Hands down, OBD2 is the new global standard in On Board Diagnostics and most vehicles manufactured since MY 1996 up to present were already using the OBD2 standard with a 16pin OBD2 port. So we will no longer discuss topics in relation to OBD1 port or the DLCs-Diagnostic Link Connectors used in OBD1.
If you purchased a car after 1996, chances are it has an OBD2 port. Every car or truck on the road manufactured after 1996 is legally mandated to have one installed. It’s a 16pin female connector or socket installed in your car located near the dash, above the pedal or anywhere near the steering column as a standard requirement.
OBD2 is an on-board computer that monitors emissions, mileage, speed, and other data about your car. It’s connected to the Check Engine light, which illuminates when the computer detects a problem.
The OBD2 on-board computer features a 16-pin port located under the driver’s side dash. It allows a mechanic or anyone else to read the error code using a special scan tool.
There are five basic signal protocols:
SAE J1850 PWM: Pulse Width Modulation used in Ford vehicles
SAE J1850 VPW: Variable Pulse Width used in General Motors vehicles
ISO9141-2: Used in all Chrysler and a variety of European or Asian vehicles
ISO14230-4 (KWP2000): Keyword Protocol, used in a variety of European and Asian imports as well as Honda, Jeep, Land Rover, Subaru, Mazda, Nissan, and more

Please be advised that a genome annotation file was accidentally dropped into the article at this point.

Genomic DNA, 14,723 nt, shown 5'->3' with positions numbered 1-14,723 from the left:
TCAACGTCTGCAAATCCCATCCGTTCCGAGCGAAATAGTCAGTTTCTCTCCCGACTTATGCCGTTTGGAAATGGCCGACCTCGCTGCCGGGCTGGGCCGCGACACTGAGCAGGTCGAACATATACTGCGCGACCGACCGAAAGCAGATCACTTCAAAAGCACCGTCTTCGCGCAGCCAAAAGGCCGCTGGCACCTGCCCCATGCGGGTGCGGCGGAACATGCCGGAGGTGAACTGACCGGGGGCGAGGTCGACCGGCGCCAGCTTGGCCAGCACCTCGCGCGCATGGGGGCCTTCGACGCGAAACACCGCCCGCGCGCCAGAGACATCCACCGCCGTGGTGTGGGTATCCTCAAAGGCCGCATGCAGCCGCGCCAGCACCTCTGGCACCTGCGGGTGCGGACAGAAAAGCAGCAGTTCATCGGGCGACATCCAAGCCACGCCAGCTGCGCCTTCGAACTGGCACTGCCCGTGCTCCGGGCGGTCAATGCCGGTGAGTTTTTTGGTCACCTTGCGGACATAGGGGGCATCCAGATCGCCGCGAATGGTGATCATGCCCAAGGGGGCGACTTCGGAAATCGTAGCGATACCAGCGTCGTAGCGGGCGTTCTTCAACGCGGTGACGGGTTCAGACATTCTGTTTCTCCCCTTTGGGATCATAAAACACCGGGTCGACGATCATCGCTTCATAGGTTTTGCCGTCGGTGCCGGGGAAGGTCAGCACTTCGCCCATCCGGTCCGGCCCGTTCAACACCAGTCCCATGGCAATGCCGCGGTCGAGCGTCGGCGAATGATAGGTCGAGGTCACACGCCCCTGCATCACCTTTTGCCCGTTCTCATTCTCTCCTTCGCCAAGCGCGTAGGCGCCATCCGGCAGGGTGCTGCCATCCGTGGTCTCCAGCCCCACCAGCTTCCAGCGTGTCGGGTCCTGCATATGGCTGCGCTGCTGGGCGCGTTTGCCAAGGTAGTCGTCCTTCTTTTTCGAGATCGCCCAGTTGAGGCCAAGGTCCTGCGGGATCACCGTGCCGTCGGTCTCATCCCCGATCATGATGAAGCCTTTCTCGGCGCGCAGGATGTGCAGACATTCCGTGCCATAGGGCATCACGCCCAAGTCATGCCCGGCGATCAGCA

ISO 15765 CAN: Controller Area Network, used on all vehicles manufactured after 2008
Pins 4 and 5 in all protocols are used for ground connections, and pin 16 is used for power from the car’s battery.
Once the computer senses a problem with the engine or any other component of the car it’s monitoring, it’ll trigger the Check Engine light. Some vehicles also blink the engine light if the problem is a very serious one.
How Does OBD2 Work?
Diagnostic Trouble Codes (DTC) are stored in the computer system. Codes can vary from one manufacturer to another. However, anyone with an OBD2 scan tool can connect to the port and read the diagnostic trouble codes from the computer.
The reason any OBD2 scan tool can read the codes is because of the standardized pinout. Scan tools can read from any of the protocols listed above. The standardized pinout is as follows.
Pin 1: Used by manufacturer
Pin 2: Used by SAE J1850 PWM and VPW
Pin 3: Used by manufacturer
Pin 4: Ground
Pin 5: Ground
Pin 6: Used by ISO 15765-4 CAN
Pin 7: The K-Line of ISO 9141-2 and ISO 14230-4
Pin 10: Used only by SAE J1850 PWM
Pin 14: Used by ISO 15765-4 CAN
Pin 15: The K-Line of ISO 9141-2 and ISO 14230-4
Pin 16: Power from the car battery
OBD2 scanners can connect to these ports and identify the trouble code from any manufacturer that uses one of the OBD2 protocols.
What Can Be Hooked Up to the OBD-2 Port?
Traditionally, a mechanic would hook up a scan tool to the port to read the DTC. Less expensive scanners would only provide a numeric code, which the mechanic would then look up from the manufacturer’s manual or service website. More expensive scanners provide will provide text error codes.